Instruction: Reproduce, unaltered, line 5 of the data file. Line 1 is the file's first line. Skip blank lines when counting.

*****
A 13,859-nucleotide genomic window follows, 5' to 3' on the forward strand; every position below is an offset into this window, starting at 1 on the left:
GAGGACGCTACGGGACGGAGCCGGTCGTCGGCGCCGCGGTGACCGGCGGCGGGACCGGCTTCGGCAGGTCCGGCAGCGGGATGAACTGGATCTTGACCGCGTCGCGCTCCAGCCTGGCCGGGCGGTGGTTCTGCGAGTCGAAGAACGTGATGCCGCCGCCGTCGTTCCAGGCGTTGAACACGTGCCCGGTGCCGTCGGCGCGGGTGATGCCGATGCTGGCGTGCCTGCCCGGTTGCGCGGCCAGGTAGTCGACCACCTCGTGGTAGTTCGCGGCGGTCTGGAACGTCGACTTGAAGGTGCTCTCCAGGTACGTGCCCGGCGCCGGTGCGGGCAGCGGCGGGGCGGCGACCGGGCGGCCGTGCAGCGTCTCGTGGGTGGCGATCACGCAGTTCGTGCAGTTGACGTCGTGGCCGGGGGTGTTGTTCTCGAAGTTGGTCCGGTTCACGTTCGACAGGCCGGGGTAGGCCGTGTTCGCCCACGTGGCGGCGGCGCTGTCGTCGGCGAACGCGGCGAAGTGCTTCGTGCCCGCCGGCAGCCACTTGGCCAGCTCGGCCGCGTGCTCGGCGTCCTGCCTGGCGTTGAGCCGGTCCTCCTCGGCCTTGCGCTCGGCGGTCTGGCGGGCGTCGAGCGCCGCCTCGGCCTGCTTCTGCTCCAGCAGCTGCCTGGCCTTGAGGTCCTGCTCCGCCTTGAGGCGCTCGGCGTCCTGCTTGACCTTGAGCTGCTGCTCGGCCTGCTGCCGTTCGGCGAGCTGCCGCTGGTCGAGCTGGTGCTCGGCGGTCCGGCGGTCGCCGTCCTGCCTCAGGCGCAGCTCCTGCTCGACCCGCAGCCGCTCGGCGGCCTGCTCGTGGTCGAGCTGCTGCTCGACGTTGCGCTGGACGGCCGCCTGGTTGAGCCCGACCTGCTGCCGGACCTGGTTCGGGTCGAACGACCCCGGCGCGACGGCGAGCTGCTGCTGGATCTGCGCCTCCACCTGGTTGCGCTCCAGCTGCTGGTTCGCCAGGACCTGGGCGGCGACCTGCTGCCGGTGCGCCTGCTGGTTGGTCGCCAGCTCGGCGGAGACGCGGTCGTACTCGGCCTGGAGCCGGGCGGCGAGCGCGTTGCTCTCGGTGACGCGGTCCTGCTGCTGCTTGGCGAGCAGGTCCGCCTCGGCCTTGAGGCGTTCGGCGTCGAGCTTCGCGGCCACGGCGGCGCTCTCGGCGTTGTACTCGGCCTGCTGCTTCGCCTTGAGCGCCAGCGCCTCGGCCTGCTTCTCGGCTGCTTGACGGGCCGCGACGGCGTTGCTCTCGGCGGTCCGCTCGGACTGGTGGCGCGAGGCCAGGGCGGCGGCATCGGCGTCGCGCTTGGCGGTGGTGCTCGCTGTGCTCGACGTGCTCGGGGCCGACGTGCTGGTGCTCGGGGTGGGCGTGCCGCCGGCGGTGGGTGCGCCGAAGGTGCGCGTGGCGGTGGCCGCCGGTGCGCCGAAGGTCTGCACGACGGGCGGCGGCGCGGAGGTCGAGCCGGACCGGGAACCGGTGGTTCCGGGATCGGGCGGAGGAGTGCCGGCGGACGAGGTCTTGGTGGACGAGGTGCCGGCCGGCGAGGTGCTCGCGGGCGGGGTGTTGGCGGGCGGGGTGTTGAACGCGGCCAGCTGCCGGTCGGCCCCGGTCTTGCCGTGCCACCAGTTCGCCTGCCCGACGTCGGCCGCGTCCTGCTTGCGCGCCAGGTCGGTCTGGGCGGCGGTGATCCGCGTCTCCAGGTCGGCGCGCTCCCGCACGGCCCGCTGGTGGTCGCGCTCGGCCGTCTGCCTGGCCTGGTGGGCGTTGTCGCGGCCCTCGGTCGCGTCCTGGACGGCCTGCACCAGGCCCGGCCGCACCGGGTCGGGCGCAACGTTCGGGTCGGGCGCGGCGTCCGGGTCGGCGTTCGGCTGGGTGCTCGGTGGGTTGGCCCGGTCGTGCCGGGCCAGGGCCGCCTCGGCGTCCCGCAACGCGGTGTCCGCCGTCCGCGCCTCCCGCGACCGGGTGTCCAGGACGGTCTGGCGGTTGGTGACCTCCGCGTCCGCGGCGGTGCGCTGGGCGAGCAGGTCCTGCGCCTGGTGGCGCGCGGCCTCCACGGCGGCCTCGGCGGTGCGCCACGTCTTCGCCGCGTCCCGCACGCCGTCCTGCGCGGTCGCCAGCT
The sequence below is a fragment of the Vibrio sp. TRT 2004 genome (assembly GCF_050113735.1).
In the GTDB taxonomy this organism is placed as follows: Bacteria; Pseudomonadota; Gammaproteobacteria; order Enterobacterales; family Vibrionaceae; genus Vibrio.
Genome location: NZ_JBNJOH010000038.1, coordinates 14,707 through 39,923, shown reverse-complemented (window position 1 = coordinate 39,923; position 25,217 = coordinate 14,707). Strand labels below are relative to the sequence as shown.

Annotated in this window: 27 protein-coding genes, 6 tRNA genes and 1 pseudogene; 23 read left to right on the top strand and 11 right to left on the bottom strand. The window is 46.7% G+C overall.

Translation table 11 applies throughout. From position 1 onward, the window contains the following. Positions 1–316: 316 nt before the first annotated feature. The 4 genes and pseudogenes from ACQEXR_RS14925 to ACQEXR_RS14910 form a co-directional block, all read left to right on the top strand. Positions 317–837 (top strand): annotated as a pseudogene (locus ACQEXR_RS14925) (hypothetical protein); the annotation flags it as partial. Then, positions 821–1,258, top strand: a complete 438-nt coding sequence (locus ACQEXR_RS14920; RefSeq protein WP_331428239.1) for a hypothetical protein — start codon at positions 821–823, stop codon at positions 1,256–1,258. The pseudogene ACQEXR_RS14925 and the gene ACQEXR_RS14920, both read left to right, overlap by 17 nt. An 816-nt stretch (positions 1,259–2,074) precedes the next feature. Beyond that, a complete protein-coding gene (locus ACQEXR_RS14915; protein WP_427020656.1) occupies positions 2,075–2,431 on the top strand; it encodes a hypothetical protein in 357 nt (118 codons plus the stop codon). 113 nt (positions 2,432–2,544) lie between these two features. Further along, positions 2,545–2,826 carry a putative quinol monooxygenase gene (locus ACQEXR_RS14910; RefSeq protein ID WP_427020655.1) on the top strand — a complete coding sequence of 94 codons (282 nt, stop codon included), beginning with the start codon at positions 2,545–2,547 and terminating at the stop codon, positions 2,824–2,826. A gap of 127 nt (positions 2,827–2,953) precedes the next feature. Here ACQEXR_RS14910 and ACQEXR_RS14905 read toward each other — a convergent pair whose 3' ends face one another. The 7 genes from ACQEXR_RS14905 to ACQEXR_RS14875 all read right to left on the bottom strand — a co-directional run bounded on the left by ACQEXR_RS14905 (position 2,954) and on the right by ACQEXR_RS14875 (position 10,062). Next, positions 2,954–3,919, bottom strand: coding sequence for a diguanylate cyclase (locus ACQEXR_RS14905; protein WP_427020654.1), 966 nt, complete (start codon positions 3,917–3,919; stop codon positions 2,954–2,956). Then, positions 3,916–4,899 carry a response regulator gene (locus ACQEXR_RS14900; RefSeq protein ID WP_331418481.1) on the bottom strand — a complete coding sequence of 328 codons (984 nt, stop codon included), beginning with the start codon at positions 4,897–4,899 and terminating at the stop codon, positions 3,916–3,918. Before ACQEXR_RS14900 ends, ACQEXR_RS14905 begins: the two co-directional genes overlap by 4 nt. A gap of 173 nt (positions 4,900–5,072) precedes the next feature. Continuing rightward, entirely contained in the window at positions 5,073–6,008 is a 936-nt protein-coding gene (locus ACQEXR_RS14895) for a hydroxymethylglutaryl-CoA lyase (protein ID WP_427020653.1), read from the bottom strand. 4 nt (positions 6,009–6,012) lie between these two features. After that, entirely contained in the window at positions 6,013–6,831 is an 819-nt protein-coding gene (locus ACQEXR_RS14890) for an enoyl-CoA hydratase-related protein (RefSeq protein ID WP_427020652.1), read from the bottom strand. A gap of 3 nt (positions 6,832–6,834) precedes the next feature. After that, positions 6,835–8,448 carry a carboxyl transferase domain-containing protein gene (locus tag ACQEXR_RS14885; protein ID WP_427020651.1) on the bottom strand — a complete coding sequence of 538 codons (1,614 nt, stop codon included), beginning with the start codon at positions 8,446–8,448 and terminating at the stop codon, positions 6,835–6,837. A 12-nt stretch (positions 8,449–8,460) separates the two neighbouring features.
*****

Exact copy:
Genome location: NZ_JBNJOH010000038.1, coordinates 14,707 through 39,923, shown reverse-complemented (window position 1 = coordinate 39,923; position 25,217 = coordinate 14,707). Strand labels below are relative to the sequence as shown.